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Omaha & Omaha Hi/Lo Basics

One of the most profitable variations of poker today, especially online, is the Omaha high/low split eight-or-better, which is generally referred to as Omaha/8. One of the reasons for its profitability is that Omaha/8 is a very straight forward and mathematically predictable game giving it much less short-term variance, or luck, than that of Hold’em.

Outlined below are some basics such as how to play and how to read both high and low hands, which can be of great help in future games. Only after you have a solid understanding of the rules, should you continue with the Omaha/8 strategy sections. They cover basic and advanced strategy for both limit and pot limit Omaha/8.

Omaha/8 can be played with anywhere from two to ten players with most rooms usually running full tables of nine or ten players. The player to the left of the dealer (or button), places a forced bet, called the small blind. The player to the left of the small blind player, places a forced bet called the big blind. The big blind is equal to the lower betting limit of the game. For example, in a 10/20 game the big blind is ten. The small blind is half the big blind, or five in our example.

Each player then receives four cards face down, often called hole cards, and the first round of betting starts with the player to the left of the big blind, who can fold, call or raise. The play continues to the left until it reaches the player at the big blind, who may check if the pot hasn’t been raised or decide to raise. Three cards are then placed face up in the center of the table. This process is called the flop and these cards are community cards that can be used by every player in order to form their best hand.

Right after this, the second round of betting starts, this time with the first person still involved in the hand to the left of the dealer. A fourth community card, often called the turn, is placed face up in the center, followed by a third round of betting. This round and the last round after that are at the upper limit in limit play (twenty in our example). The last community card, called the river, is now placed face up in the center of the table and the last round of betting takes place.

The Pot is Awarded Based on the Following Rules

If there is not a possible low hand, the high hand wins the entire pot. If two players tie for the best high hand, then the pot is split between both players.

If one or more players have a qualifying low hand the pot is split. Half the pot is awarded to the best high hand and the other half is awarded to the best low hand. In the event of a tie, half of the pot awarded is split between the two players. This is often called "getting quartered".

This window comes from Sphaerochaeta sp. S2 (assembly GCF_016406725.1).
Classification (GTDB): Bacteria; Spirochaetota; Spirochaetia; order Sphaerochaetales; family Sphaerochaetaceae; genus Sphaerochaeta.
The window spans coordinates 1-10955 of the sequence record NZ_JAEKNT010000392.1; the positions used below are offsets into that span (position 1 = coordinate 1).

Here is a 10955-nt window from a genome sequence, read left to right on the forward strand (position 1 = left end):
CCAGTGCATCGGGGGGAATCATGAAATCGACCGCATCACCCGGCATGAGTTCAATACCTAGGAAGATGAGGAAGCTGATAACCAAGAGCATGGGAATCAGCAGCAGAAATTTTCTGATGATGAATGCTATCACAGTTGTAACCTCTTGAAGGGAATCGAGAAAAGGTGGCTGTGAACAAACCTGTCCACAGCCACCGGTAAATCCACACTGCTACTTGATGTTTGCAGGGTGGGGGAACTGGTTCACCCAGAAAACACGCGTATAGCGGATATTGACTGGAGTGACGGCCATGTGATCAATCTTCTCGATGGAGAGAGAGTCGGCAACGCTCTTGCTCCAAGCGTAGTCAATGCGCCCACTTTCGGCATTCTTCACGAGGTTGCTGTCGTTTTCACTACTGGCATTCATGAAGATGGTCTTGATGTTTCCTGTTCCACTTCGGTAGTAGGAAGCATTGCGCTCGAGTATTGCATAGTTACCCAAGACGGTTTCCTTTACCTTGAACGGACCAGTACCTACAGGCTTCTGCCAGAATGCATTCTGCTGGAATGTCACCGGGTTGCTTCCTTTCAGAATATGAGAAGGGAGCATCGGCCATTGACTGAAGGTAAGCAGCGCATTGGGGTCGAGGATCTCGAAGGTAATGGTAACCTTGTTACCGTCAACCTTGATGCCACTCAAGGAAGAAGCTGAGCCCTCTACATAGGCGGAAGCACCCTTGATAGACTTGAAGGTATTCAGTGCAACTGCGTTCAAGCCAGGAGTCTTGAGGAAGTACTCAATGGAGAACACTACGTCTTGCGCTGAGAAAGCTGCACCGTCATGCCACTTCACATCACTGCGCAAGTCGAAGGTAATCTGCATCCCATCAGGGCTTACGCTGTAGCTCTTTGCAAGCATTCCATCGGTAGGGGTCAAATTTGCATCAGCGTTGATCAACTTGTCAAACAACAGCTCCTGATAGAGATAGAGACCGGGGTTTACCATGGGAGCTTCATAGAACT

The single most important rule to remember in Omaha/8 is that you must always use exactly two cards from your hand and three from the community cards in order to form your best hand. If you have both a high and a low hand, you can use two different cards from your hand to form them, but you are still required to use only two.

Another major problem area for many players, particularly for Hold’em players, is playing too many hands. Some players incorrectly assume that because they start with four cards instead of two, they can play a higher percentage of starting hands. This mistake can make even the greatest player lose money. Just like most forms of poker, holding a tight and aggressive play is the path to prosperity. This means only playing around 25% of your starting hands.

Many players tend to look for reasons not play a hand instead of taking the risk and playing it. This may sound like a small thing, but by evaluating the shortcomings of a hand you can quickly become a better player.

A challenge that everyone faces when learning Omaha/8 is how to correctly read low hands. Try to keep that in mind, because each player is only allowed to use two hole cards and three from the board. The only hands that can be split are the ones with three unpaired cards of eight or less on the board.

The Fastest way to read low Hands

The fastest way to read low hands is to read them backwards as a number. When comparing two or more hands this way, the lowest number wins. Here is an example, starting with the lowest hand and ending with the highest.


A 2 3 4 5


A 3 4 5 7


2 4 5 6 7


A 2 3 4 8
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